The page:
Tibetan babies are considered to be one year old at the time of birth, since reincarnation took place nine months previously upon conception. Torma or towa are small offerings made of yak butter and tsampa adorned with coloured medallions of butter. They probably developed as a Buddhist substitute for animal sacrifice. Popular names such as Sonam merit and Tashi good fortune carry religious connotations. Older country folk may stick out their tongue when they meet you, a very traditional form of respect that greeted the very first travellers to Tibet centuries ago.

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A basic understanding of Buddhism is essential to getting beneath the skin of things in Tibet. Exploring the monasteries and temples of Tibet and mixing with its people, yet knowing nothing of Buddhism, is like visiting the Vatican and knowing nothing of Roman Catholicism. To be sure, it's an awe-inspiring experience, but much will remain hidden and indecipherable. A little studying here will give you a far deeper connection to Tibet and its people.

For those who already know something of Zen Buddhism, Tibet can seem baffling. The grandeur of the temples, the worship of images and the bloodthirsty protective deities that stand in doorways all seem to belie the basic tenets of an ascetic faith that is basically about renouncing the self and following a path of moderation. This animist or shamanistic faith — which encompassed gods and spirits, exorcism, spells, talismans, ritual drumming, sacrifices and the cult of dead kings, among other things — had a major influence on the direction Buddhism took in Tibet.

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Grafted onto these have been the scholastic tradition of the Indian Buddhist universities and the ascetic, meditative traditions of the Himalayan religion. Yet for all its confusing iconography and philosophy, the basic tenets of Buddhism are very much rooted in daily experience.

Even high lamas and monks come across as surprisingly down-to-earth. Buddhism originated in the northeast of India around the 5th century BC, at a time when the local religion was Brahmanism. Some Brahman, in preparation for presiding over offerings to their gods, partook of an asceticism that transported them to remote places where they fasted, meditated and practised yogic techniques. Many of the fundamental concepts of Buddhism find their origin in the Brahman society of this time.

The Buddha c — BC , born Siddhartha Gautama, was one of many wandering ascetics whose teachings led to the establishment of rival religious schools. Jainism was one of these schools; Buddhism was another. Little is known about the life of Siddhartha. It was probably not until some years after his death that biographies were compiled, and by that time many of the circumstances of his life had merged with legend. It is known that he was born in Lumbini modern-day Nepal of a noble family and that he married and had a son before renouncing a life of privilege and embarking on a quest to make sense of the suffering in the world.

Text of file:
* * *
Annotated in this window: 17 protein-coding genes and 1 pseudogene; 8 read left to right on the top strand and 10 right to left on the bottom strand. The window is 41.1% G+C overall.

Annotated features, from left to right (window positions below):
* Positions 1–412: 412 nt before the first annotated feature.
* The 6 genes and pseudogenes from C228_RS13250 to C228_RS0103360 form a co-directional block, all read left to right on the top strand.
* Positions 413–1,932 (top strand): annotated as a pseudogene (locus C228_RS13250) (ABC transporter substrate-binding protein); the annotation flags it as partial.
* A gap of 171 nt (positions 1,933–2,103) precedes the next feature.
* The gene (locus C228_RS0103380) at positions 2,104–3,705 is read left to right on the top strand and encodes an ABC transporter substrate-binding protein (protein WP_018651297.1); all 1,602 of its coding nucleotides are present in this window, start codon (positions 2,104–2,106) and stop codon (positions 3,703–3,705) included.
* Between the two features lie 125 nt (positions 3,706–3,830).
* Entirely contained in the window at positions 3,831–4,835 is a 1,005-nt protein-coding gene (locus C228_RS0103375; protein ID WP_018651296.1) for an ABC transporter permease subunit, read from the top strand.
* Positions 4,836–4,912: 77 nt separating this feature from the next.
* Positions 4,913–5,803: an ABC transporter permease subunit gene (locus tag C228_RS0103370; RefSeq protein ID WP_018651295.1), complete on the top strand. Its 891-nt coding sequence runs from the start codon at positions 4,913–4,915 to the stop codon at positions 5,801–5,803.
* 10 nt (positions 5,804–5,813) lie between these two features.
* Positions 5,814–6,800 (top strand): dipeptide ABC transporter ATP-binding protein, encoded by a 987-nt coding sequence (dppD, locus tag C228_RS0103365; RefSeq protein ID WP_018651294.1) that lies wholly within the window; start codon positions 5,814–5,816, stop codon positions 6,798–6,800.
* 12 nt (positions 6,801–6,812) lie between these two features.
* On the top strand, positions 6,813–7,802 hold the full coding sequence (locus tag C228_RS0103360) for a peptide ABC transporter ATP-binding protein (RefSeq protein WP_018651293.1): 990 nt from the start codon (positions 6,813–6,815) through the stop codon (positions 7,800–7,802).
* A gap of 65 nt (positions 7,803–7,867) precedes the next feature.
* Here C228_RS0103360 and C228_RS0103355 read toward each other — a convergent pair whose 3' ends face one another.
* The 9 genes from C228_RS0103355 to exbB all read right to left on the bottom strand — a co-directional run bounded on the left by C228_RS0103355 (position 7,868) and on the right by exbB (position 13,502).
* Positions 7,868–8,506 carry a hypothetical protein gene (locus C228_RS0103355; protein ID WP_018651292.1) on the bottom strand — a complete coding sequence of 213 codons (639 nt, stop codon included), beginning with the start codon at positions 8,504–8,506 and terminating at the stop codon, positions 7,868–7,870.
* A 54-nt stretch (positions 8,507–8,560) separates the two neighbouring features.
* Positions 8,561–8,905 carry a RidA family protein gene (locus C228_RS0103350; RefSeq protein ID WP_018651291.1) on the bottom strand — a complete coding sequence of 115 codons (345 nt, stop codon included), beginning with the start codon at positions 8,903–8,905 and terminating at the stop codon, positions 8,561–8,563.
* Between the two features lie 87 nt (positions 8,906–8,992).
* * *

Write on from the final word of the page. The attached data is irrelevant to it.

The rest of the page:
After studying with many of the masters of his day he embarked on a course of intense ascetism, before concluding that such a path was too extreme. Finally, in the place that is now known as Bodhgaya in India, Siddhartha meditated beneath a bo pipal tree. At the break of dawn at the end of his third night of meditation he became a buddha awakened one.

Buddhism is not based on any revealed prophecy or divine revelation but rather is firmly rooted in human experience.

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The later Mahayana school to which Tibetan Buddhism belongs diverged from these early teachings in some respects, but not in its fundamentals. The Buddha commenced his teachings by explaining that there was a Middle Way that steered a course between sensual indulgence and ascetic self-torment — a way of moderation rather than renunciation. The philosophical underpinnings of this path were the Four Noble Truths, which addressed the problems of karma and rebirth.

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These basic concepts are the kernel of early Buddhist thought. In modern terms, Buddhist thought stresses nonviolence, compassion, equanimity evenness of mind , mindfulness awareness of the present moment and non-attachment. Life is a cycle of endless rebirths. There are six levels of rebirth or realms of existence, as depicted in the Wheel of Life.

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It is important to accumulate enough merit to avoid the three lower realms, although in the long cycle of rebirth, all beings pass through them at some point. All beings are fated to tread this wheel continuously until they make a commitment to enlightenment. All beings pass through the same cycle of rebirths.